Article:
The Angelus - May/June 2024: Sacred Music and Gregorian Chant

This issue of The Angelus seeks to remind us of the priceless value of the music that makes up our traditional liturgy. Let us appreciate the beauty of the Sung Mass and the Gregorian chant that so dignifies it.

Letter from the District Superior:

Dear Reader,

Four days before the New Mass came into force, in November 1969, Pope Paul VI gave an address trying to justify the change of liturgy. He mentioned that setting Latin aside for the vernacular would be a great sacrifice and then noted that, since Latin would no longer be the language of the liturgy, “we will lose a great part of that stupendous and incomparable artistic and spiritual thing, Gregorian chant.”

It is a characteristic of the Conciliar popes to lift up the age-old practices of the Church with one hand, and then immediately sweep them away with the other. Pope Paul characterized the elimination of Latin and Gregorian chant as a “reason for regret” and “almost for bewilderment” but ultimately justified it for the sake of “participation by the people…particularly participation by modern people.” When chant was shelved and “On Eagles’ Wings” was put in its place, however, tens of thousands of Catholics stopped participating and left the Church.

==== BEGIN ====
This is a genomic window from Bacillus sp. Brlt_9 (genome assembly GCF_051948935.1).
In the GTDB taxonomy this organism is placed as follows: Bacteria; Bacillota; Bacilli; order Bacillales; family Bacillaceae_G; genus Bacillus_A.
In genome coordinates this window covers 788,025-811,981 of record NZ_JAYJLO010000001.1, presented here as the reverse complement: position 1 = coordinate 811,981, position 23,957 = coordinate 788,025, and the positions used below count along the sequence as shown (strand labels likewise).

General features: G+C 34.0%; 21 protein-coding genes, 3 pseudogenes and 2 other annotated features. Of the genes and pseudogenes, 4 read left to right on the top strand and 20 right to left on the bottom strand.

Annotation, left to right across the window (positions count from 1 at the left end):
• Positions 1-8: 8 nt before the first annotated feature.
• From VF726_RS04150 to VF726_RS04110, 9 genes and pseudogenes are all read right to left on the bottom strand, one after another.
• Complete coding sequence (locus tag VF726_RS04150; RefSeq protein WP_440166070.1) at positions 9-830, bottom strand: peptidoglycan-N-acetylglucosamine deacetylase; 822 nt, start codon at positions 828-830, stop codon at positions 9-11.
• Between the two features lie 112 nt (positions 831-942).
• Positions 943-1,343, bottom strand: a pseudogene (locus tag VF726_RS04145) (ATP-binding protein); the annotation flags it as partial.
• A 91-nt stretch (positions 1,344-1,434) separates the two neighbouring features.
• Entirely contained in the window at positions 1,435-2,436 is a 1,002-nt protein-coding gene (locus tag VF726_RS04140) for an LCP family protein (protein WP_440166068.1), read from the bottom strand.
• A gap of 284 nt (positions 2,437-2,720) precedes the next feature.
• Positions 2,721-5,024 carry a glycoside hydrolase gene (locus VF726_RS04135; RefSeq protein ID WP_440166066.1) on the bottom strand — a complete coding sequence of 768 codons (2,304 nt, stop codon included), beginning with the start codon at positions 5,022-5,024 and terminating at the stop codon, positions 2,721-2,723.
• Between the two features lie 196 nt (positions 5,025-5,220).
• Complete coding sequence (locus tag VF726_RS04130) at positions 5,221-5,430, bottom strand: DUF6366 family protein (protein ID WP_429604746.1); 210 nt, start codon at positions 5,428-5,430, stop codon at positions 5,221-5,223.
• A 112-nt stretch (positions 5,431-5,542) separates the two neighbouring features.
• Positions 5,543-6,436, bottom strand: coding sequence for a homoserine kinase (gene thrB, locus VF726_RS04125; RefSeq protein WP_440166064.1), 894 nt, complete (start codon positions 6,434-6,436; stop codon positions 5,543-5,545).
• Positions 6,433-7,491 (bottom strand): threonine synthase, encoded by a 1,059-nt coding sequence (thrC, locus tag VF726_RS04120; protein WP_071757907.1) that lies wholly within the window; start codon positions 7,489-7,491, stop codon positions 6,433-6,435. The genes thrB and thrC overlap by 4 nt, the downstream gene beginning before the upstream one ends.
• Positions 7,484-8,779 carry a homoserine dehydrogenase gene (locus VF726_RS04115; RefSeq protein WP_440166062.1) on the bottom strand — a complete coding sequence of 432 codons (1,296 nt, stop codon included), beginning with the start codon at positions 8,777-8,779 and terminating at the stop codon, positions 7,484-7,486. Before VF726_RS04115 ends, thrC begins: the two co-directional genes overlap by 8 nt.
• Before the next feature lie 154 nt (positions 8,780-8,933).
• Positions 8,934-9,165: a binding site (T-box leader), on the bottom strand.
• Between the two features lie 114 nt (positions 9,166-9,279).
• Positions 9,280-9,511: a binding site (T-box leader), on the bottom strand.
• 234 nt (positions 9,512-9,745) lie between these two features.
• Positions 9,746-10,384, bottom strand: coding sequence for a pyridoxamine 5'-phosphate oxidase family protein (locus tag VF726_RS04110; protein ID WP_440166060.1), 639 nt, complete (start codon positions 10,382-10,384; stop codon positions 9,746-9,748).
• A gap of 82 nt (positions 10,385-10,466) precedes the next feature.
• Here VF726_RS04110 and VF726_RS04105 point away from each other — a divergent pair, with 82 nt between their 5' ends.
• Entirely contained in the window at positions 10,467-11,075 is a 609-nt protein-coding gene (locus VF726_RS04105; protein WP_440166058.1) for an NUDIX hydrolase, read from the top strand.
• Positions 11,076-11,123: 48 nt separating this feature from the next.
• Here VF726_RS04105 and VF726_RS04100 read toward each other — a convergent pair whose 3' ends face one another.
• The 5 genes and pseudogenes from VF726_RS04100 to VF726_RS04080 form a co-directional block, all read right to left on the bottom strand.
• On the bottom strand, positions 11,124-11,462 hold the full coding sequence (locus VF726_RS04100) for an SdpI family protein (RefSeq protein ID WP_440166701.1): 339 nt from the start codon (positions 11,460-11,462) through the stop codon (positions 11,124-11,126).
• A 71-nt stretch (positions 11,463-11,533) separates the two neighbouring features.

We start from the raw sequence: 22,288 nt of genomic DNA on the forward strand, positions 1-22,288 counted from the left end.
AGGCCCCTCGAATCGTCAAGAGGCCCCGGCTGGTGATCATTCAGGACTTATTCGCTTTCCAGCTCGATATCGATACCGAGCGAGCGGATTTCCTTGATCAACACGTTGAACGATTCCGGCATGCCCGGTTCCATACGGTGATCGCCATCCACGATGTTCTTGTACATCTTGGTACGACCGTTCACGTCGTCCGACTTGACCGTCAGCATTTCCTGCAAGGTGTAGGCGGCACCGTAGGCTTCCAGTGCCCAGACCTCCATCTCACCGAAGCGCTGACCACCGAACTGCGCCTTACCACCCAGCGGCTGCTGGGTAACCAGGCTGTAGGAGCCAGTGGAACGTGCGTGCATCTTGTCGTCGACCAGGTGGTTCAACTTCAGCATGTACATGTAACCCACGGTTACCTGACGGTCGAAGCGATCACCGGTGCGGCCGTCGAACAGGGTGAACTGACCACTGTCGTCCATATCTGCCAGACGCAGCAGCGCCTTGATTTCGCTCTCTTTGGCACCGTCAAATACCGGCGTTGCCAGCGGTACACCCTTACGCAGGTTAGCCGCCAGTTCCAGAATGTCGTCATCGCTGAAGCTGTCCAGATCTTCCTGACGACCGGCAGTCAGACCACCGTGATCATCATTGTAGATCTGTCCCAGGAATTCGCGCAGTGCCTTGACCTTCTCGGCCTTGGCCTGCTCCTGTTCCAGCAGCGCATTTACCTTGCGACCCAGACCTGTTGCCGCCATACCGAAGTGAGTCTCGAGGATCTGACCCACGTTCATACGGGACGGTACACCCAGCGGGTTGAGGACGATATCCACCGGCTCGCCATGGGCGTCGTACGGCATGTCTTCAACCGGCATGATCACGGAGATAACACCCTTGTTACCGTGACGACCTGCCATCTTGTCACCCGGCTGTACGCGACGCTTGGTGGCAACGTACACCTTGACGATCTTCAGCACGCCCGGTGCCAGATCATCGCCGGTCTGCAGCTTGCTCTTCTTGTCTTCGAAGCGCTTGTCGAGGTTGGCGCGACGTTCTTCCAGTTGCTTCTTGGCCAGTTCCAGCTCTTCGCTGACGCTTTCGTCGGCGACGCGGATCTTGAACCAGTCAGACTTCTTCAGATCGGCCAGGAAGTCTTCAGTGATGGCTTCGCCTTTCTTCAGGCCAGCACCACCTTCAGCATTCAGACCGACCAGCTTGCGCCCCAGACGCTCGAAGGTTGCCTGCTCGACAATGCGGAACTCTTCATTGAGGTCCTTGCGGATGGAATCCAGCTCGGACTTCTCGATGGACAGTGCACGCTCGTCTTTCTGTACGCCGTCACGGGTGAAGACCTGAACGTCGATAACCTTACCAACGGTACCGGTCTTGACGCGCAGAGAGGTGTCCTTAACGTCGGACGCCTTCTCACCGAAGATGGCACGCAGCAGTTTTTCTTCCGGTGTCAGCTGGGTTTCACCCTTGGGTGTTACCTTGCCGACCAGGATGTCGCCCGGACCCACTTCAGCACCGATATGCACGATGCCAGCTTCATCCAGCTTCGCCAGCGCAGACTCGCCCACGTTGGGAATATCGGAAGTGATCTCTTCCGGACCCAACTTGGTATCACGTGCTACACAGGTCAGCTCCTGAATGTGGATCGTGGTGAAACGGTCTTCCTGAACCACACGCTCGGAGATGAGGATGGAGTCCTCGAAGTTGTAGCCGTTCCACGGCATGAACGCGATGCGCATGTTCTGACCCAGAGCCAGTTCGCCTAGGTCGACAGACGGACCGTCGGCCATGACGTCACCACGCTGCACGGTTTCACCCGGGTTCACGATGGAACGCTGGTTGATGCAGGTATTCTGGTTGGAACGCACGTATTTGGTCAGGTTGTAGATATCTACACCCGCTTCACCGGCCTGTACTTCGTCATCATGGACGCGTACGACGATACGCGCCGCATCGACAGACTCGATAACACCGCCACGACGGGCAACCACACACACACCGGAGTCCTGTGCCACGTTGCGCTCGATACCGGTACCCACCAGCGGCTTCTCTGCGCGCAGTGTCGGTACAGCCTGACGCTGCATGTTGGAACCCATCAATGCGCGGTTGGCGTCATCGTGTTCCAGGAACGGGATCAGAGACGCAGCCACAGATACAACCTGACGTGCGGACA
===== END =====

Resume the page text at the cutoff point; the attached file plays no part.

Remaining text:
The loss of Gregorian chant in the life of the average Catholic for the past sixty years has been incalculable. No music is so capable of raising the soul to God as this sacred chant.

Gregorian chant is so spiritual because it is so simple. It purposely removes the musical elements of harmony from its pieces by allowing for only one pitch at a given moment and reduces that of rhythm by having the musical stress occur alternatively on the second or third note from the previous stress. This austerity of form leaves a pure melody that speaks directly to the highest faculties of man’s soul.

This authentic music of the Church has been sanctifying Catholics for practically the whole of her history, and it continues to sanctify us today, we who hold on to this treasure. This music must become a part of us, especially the Kyriales that the Church has assigned to the various parts of the liturgical year. We know that it is Easter when Kyrie I begins the Paschal Vigil Midnight Mass; what a contrast from Kyriale XVII that is used for Advent and Lent! Kyriale IX appears on feasts of Our Lady, Kyriale XI on Sundays throughout the year, and VIII, or the Mass of the Angels, as an optional setting for any Sung Mass. Blessed is the Catholic who can recognize and sing these sacred melodies.

The world has its music by which it forms souls; we also have ours. This issue of The Angelus seeks to remind us of the priceless value of the music that makes up our traditional liturgy. Let us appreciate the beauty of the Sung Mass and the Gregorian chant that so dignifies it.

Fr. John Fullerton


inside angelus 2024 may june


Gregorian Chant: Reflections & Considerations of a Vocal PilgrimAndrew Childs
A Path into the Realm of Silence: 
Sacred Music and Approaching the Divine 
Fr. Ian Andrew Palko, SSPX
The Rich Symbolism of Gregorian ChantJulian Kwasniewski 
Sacred Music at MassDavid Conder 
Speak Now or Forever Hold Your Lohengrin: 
Ecclesiastical efforts to promote chant and polyphony in wedding music